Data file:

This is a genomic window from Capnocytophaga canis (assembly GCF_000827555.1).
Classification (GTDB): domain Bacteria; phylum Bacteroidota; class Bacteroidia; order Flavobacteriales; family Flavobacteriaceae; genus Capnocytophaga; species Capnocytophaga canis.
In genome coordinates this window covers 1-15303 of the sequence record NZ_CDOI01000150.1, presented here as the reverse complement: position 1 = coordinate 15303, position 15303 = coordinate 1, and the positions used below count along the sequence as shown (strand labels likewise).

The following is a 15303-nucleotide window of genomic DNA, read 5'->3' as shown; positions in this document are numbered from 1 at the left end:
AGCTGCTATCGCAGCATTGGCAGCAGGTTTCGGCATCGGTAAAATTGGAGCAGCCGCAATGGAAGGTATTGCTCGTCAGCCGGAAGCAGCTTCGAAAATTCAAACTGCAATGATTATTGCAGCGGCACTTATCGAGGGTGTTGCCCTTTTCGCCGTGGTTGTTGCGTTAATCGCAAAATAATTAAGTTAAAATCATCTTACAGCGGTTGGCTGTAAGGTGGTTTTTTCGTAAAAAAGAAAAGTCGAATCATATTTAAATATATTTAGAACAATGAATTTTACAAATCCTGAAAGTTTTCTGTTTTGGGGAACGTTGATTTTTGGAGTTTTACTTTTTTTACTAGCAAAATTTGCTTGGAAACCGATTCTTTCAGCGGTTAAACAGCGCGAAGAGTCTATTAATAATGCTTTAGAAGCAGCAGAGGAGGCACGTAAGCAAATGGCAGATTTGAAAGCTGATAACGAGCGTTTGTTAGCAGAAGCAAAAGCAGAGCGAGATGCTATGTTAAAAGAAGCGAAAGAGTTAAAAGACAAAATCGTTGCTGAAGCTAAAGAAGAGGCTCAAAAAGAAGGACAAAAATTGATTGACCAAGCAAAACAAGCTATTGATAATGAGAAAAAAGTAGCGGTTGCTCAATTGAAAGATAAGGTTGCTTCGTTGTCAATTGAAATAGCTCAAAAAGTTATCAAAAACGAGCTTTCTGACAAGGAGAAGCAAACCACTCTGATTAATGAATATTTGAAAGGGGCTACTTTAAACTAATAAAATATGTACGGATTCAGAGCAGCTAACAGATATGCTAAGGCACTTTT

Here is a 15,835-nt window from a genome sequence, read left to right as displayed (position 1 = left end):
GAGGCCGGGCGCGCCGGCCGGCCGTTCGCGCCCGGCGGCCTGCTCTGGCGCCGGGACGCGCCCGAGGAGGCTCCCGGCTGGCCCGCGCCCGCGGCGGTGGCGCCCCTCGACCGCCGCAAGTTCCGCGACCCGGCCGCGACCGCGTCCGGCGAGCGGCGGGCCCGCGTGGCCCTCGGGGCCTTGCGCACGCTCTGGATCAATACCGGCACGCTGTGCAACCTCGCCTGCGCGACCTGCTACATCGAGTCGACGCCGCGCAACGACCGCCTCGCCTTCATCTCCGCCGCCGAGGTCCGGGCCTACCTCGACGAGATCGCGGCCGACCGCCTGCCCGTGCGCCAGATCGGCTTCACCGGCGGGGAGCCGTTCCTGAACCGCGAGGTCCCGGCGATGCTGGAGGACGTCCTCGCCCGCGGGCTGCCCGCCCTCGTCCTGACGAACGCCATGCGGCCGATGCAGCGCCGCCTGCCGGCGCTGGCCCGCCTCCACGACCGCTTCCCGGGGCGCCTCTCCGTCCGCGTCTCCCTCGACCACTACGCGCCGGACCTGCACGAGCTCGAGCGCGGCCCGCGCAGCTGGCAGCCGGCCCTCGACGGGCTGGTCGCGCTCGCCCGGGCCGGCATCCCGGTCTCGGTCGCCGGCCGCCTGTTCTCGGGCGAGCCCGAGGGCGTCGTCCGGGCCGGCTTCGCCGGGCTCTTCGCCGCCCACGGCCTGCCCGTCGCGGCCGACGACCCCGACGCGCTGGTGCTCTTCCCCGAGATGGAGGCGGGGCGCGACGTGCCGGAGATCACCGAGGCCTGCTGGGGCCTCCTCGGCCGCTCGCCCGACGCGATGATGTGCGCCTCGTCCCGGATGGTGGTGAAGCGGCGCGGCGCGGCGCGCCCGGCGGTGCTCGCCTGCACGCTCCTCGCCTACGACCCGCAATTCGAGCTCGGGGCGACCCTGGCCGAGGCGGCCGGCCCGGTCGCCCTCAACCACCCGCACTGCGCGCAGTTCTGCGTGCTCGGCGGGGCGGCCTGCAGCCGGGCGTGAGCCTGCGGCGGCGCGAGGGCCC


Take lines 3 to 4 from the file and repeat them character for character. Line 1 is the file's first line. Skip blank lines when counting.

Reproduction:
In genome coordinates this window covers 1-15303 of the sequence record NZ_CDOI01000150.1, presented here as the reverse complement: position 1 = coordinate 15303, position 15303 = coordinate 1, and the positions used below count along the sequence as shown (strand labels likewise).

The following is a 15303-nucleotide window of genomic DNA, read 5'->3' as shown; positions in this document are numbered from 1 at the left end: